Sep 7 2009

Drug companies have real problem: human body can heal itself

Somehow I frequently get involved in conversations about drugs.

I’m generally a ‘mind-over-matter, you can control your body if only you know how’ type, which I think people find insulting because they think that I’m saying that they’re responsible for their condition (which I’m not).

I have always had an acute interest in the placebo effect; it’s amazing to me that this well documented phenomena is not more widely used in treatment and that there aren’t people working on how to make the effect stronger. My interest was peaked earlier this week when Ian mentioned off-handedly that the placebo effect has been getting stronger over the last few years and that many drugs are having difficulty getting to market because their effects can not be meaningfully differentiated from the effects of the placebo.

Tonight I saw this article on Wired, which gives a pretty high-level summary of the situation. I was pleased to find out that there are indeed researchers working on strengthening the placebo effect and that in fact many physicians claim to use it (although not really in the way I was talking about above).

I also read a more medical-focused dialog about the Wired article here (the comments have a pretty good back-and-forth as well, although it gets technical at times).

Lastly, I found this on Wikipedia and thought it interesting:

Depression
A meta-analysis in 1998 found that 75% of the effectiveness of anti-depressant medication is due to the placebo-effect rather than the treatment itself. A meta-analysis in 2008 found that 79% of depressed patients receiving placebo remained well compared to 93% of those receiving antidepressants for the effect of placebos (for 12 weeks after an initial 6–8 weeks of successful therapy). Another meta-analysis in 2002 found a 30% reduction in suicide and attempted suicide in the placebo groups compared to a 40% reduction in the treated groups.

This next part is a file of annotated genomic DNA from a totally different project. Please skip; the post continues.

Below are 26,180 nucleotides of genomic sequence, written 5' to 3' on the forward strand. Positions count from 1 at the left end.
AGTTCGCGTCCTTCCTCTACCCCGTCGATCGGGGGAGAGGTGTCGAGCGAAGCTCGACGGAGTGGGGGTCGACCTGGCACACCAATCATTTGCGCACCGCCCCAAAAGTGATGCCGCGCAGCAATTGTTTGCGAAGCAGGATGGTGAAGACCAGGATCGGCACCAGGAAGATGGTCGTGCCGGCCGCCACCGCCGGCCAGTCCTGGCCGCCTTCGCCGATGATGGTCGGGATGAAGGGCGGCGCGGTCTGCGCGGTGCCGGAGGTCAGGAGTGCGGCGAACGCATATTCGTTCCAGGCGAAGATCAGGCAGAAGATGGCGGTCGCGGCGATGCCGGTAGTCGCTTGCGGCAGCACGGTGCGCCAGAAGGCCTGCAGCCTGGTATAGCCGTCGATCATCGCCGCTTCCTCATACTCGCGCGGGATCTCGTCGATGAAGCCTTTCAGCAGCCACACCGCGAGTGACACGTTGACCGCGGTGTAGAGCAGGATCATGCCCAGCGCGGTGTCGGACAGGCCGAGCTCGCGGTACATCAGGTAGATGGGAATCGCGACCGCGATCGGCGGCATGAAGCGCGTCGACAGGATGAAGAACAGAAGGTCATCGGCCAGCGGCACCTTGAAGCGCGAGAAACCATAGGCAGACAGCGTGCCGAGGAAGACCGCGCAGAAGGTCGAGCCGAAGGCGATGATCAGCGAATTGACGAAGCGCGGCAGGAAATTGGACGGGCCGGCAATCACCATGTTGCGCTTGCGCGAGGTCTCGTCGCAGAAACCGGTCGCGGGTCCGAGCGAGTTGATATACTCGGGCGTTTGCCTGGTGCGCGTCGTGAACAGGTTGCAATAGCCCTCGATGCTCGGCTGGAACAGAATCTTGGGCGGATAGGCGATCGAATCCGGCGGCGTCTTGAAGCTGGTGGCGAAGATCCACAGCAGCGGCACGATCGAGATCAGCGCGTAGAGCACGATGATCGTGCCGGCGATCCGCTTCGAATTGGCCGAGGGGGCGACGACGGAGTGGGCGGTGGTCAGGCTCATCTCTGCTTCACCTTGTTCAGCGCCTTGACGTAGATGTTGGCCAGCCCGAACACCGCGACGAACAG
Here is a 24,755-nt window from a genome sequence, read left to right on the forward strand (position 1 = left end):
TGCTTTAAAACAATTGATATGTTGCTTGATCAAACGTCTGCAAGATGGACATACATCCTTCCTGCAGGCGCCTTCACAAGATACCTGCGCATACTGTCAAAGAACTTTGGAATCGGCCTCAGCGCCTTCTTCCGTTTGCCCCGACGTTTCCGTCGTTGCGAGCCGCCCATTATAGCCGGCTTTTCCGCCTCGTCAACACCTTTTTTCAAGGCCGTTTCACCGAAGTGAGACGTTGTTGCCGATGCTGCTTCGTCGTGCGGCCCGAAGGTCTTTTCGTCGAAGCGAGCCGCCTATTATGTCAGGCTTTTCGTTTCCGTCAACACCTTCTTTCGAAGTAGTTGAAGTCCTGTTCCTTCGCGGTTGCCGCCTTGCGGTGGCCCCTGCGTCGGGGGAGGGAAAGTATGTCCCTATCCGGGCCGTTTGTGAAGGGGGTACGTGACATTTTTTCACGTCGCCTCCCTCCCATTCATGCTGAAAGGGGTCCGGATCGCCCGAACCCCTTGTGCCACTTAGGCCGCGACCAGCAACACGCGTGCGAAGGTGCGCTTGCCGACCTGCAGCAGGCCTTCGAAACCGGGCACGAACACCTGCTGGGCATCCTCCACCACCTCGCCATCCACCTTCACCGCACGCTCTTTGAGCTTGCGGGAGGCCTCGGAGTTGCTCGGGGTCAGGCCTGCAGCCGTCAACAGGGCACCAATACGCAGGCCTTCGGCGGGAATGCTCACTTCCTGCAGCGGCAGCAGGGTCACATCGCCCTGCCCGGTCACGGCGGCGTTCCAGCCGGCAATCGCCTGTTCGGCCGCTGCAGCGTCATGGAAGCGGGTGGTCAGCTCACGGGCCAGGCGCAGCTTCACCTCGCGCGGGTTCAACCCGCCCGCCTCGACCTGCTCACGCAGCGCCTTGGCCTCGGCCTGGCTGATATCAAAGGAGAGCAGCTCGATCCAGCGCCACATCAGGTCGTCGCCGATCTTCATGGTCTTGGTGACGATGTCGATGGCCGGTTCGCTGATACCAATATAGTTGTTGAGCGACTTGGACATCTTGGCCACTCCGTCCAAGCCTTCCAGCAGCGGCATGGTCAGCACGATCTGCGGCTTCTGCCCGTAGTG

A 2002 article in The Washington Post titled “Against Depression, a Sugar Pill Is Hard to Beat” summarized research as follows, “in the majority of trials conducted by drug companies in recent decades, sugar pills have done as well as — or better than — antidepressants. Companies have had to conduct numerous trials to get two that show a positive result, which is the Food and Drug Administration’s minimum for approval. the makers of Prozac had to run five trials to obtain two that were positive, and the makers of Paxil and Zoloft had to run even more”.

A few places talked about the geographical significance of the drug-effectiveness studies as well as simply our susceptibility to effective drug marketing. It’s a funny thought that little capsules will make us subjectively “feel better” in part because we live in a culture that tells us that “taking little capsules will make us feel better.”